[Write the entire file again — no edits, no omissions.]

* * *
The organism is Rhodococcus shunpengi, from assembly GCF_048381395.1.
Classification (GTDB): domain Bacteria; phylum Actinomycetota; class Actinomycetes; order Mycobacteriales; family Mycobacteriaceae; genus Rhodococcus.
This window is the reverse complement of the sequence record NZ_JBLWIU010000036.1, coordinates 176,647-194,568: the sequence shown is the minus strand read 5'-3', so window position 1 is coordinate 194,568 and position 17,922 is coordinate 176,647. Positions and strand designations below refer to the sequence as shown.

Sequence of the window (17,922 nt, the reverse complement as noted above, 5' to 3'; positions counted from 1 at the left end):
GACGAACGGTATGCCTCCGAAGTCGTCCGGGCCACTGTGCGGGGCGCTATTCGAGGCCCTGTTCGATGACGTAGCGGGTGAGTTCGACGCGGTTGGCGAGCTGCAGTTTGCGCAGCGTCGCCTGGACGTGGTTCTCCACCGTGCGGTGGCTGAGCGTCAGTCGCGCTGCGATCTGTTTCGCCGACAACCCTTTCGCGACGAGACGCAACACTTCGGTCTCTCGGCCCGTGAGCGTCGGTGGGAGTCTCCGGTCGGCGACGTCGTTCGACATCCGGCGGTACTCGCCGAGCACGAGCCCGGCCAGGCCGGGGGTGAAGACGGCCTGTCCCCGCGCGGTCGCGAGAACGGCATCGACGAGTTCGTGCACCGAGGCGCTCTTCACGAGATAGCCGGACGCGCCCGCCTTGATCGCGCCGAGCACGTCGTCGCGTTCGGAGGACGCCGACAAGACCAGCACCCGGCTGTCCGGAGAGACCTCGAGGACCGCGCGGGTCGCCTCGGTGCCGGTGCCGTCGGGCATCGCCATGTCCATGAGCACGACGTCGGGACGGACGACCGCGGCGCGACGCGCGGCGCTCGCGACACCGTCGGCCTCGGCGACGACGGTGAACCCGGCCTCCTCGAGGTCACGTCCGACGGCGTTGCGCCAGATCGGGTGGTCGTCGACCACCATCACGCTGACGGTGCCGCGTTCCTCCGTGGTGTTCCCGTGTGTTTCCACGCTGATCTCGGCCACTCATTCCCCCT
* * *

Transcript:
The organism is Rhodococcus shunpengi, from assembly GCF_048381395.1.
Classification (GTDB): domain Bacteria; phylum Actinomycetota; class Actinomycetes; order Mycobacteriales; family Mycobacteriaceae; genus Rhodococcus.
This window is the reverse complement of the sequence record NZ_JBLWIU010000036.1, coordinates 176,647-194,568: the sequence shown is the minus strand read 5'-3', so window position 1 is coordinate 194,568 and position 17,922 is coordinate 176,647. Positions and strand designations below refer to the sequence as shown.

Sequence of the window (17,922 nt, the reverse complement as noted above, 5' to 3'; positions counted from 1 at the left end):
GACGAACGGTATGCCTCCGAAGTCGTCCGGGCCACTGTGCGGGGCGCTATTCGAGGCCCTGTTCGATGACGTAGCGGGTGAGTTCGACGCGGTTGGCGAGCTGCAGTTTGCGCAGCGTCGCCTGGACGTGGTTCTCCACCGTGCGGTGGCTGAGCGTCAGTCGCGCTGCGATCTGTTTCGCCGACAACCCTTTCGCGACGAGACGCAACACTTCGGTCTCTCGGCCCGTGAGCGTCGGTGGGAGTCTCCGGTCGGCGACGTCGTTCGACATCCGGCGGTACTCGCCGAGCACGAGCCCGGCCAGGCCGGGGGTGAAGACGGCCTGTCCCCGCGCGGTCGCGAGAACGGCATCGACGAGTTCGTGCACCGAGGCGCTCTTCACGAGATAGCCGGACGCGCCCGCCTTGATCGCGCCGAGCACGTCGTCGCGTTCGGAGGACGCCGACAAGACCAGCACCCGGCTGTCCGGAGAGACCTCGAGGACCGCGCGGGTCGCCTCGGTGCCGGTGCCGTCGGGCATCGCCATGTCCATGAGCACGACGTCGGGACGGACGACCGCGGCGCGACGCGCGGCGCTCGCGACACCGTCGGCCTCGGCGACGACGGTGAACCCGGCCTCCTCGAGGTCACGTCCGACGGCGTTGCGCCAGATCGGGTGGTCGTCGACCACCATCACGCTGACGGTGCCGCGTTCCTCCGTGGTGTTCCCGTGTGTTTCCACGCTGATCTCGGCCACTCATTCCCCCT